0
$\begingroup$

Suppose I am drawing coloured balls from a bag.

The ball can be red, green or blue.

The probabilities of drawing a red, green or blue bag are uncertain, but I have confidence bounds for the probabilities.

I am 90% confident that the probability of drawing a red ball is 45%-55%. The tails are symmetric i.e. there is a 5% change that the probability is below 45%, and 5% chance that it is above 55%.

I am 90% confident that the probability of drawing a blue ball is 25%-35%. Again, the tails are symmetric.

From the above information, what can I infer about the probability of drawing a green ball?

I've had a read about the Dirichlet distribution, but it doesn't seem quite right for this. What else should I look at?

$\endgroup$

2 Answers 2

1
$\begingroup$

We can explore the Dirichlet family of distributions to check if it contains some distribution satisfying your conditions. So, we have:

$$P\sim\text{Dir}(\alpha_1,\alpha_2,\alpha_3)$$

It is reasonable to impose $\mathbb E(P)=(0.50, 0.30, 0.20)$, which implies gives us: $$(\alpha_1,\alpha_2,\alpha_3)=(0.5x,0.3x,0.2x)$$ For some positive number $x$. Now it only remains to find $x$. I have written the following R code to find what value of $x$ makes the central interval for $P_1$ have a length of $0.10$:

for (x in seq(1, 500, 0.001)){
  alpha = c(0.5,0.3,0.2)
  interval <- stats::qbeta(p = c(0.05, 0.95), shape1 = x*alpha[1], shape2 = x*(alpha[2]+alpha[3]))
  if(interval[2]-interval[1] < 0.10){
    print(x)
    print(interval)
    break
  }
}

This gives us $x\approx270$. If we write a similar code to assert the interval for $P_2$ has length $0.10$, we get a slightly different value of $x$:

for (x in seq(1, 500, 0.001)){
  alpha = c(0.5,0.3,0.2)
  interval <- stats::qbeta(p = c(0.05, 0.95), shape1 = x*alpha[1], shape2 = x*(alpha[2]+alpha[3]))
  if(interval[2]-interval[1] < 0.10){
    print(x)
    print(interval)
    break
  }
}

This gives us $x\approx226$. OK, so since the values of $x$ are different, the Dirichlet distribution does not allow your conditions to work exactly. But can we tweak it to make your conditions work with a good approximation? Let's try using $x=\frac{270+226}{2}=248$ and see what happens:

> x <- 248
> stats::qbeta(p = c(0.05, 0.95), shape1 = x*a[1], shape2 = x*(a[2]+a[3]))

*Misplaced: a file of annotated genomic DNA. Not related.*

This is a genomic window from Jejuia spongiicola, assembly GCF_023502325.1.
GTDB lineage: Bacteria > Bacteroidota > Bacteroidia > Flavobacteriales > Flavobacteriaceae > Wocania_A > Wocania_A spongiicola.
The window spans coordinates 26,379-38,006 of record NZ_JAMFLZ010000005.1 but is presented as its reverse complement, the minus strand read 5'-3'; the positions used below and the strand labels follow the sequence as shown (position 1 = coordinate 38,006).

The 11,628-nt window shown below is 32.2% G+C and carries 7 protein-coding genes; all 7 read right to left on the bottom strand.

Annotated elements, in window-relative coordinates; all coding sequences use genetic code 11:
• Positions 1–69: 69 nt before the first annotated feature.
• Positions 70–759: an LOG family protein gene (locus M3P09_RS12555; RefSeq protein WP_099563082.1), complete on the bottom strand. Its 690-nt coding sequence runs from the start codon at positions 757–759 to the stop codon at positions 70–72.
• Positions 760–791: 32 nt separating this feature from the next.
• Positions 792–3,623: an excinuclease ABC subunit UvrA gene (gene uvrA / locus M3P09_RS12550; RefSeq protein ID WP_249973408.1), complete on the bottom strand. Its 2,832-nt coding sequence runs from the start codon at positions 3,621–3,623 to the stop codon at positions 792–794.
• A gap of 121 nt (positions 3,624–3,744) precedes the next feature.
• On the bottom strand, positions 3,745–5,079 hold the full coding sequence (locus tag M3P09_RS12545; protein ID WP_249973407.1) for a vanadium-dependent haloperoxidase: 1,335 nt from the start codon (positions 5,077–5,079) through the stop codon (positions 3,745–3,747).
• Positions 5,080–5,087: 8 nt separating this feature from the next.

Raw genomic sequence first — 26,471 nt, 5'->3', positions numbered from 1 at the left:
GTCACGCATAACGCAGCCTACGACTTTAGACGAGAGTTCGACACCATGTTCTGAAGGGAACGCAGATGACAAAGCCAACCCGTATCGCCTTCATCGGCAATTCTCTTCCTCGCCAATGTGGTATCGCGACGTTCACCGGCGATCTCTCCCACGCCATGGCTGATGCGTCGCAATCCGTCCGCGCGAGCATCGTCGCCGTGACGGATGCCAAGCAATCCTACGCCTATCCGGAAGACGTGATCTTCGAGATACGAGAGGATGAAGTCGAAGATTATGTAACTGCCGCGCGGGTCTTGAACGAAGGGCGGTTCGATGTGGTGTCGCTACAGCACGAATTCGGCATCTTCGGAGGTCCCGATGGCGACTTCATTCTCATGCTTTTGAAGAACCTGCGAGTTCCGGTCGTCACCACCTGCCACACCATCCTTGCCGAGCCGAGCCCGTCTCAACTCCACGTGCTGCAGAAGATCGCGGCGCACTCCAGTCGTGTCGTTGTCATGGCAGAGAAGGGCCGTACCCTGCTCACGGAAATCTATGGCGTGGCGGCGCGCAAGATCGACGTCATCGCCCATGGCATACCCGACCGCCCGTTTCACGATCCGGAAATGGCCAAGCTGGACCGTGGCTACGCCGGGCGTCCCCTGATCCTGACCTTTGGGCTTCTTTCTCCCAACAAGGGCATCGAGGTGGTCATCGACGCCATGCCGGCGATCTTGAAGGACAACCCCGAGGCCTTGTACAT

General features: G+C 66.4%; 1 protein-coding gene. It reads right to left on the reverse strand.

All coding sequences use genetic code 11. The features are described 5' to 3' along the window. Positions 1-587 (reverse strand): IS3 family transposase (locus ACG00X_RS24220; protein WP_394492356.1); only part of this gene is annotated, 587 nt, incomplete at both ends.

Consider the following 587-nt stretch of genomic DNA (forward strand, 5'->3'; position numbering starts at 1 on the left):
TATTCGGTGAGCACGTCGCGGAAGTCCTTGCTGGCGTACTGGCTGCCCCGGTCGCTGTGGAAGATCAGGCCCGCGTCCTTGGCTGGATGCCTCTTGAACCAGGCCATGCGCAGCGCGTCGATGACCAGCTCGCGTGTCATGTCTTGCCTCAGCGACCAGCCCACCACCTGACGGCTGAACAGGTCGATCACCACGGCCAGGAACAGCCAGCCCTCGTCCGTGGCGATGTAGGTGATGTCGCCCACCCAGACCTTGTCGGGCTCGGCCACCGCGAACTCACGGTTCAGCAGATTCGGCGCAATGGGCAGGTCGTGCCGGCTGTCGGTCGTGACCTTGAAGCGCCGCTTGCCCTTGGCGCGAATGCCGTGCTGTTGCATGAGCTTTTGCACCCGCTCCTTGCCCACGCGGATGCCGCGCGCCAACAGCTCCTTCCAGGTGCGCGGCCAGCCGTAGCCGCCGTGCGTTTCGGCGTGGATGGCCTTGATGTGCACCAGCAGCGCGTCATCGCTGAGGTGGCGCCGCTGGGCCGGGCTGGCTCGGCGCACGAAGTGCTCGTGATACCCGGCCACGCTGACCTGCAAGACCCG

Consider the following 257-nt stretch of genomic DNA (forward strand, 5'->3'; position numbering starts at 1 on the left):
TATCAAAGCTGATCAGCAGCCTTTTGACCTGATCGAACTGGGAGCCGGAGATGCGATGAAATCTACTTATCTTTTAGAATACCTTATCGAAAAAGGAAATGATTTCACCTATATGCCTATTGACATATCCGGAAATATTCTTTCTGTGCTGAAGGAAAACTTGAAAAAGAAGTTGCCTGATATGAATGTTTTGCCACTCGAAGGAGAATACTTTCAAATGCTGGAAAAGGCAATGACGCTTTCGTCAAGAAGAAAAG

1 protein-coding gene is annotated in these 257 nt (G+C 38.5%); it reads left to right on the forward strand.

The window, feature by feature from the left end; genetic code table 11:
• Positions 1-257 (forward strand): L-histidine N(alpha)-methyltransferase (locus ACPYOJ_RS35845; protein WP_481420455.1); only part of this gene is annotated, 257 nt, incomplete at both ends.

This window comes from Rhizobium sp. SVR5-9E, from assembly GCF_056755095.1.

[1] 0,4478658 0,5521342
> stats::qbeta(p = c(0.05, 0.95), shape1 = x*a[2], shape2 = x*(a[1]+a[3]))
[1] 0,2531545 0,3486831
> stats::qbeta(p = c(0.05, 0.95), shape1 = x*a[3], shape2 = x*(a[1]+a[2]))
[1] 0,1597154 0,2430401

OK, so $x=248$ gives us the distribution $\text{Dir}(124,74.4,49.6)$, which gives us $90\%$ intervals $(44.7\%-55.2\%)$ for $P_1$, $(25.3\%,34.9\%)$ for $P_2$ and $(16.0\%,24.3\%)$ for $P_3$.

TL;DR

  • The Dirichlet distribution is a good choice for the problem at hand
  • The adequate set of parameters is something close to $\alpha=(124,74.4,49.6)$
  • The probability of drawing a green ball is $\mathbb E[P_3]=0.20$ (this part follows from the other probabilities being $50\%$ and $20\%$, in average) and a $90\%$ interval around it is $16.0\%,24.3\%$ (AFAIK this part depends on using the Dirichlet distribution)
$\endgroup$
1
  • $\begingroup$ Nicely written and very well explained. Thank you @PedroSebe. $\endgroup$
    – user847663
    Commented Sep 22, 2020 at 15:11
1
$\begingroup$

If we call the probabilities as $P,Q,R$ for green, red and blue respectively, and assume the marginals given are correct, we can do the following w/o assuming anything about the joint PDF (i.e. Dirichlet or not):

$$P(\text{Green})=\int_{0}^1 P(\text{Green}|P=p)f_P(p)dp=\int_0^1 pf_P(p)dp=\mathbb E[P]$$

So, it is the expected value of $P$. If the marginal is symmetric around $50\%$, assuming the mean is defined, probability of drawing a green ball from the urn will be $0.5$.

$\endgroup$

Your Answer

By clicking “Post Your Answer”, you agree to our terms of service and acknowledge you have read our privacy policy.

Not the answer you're looking for? Browse other questions tagged or ask your own question.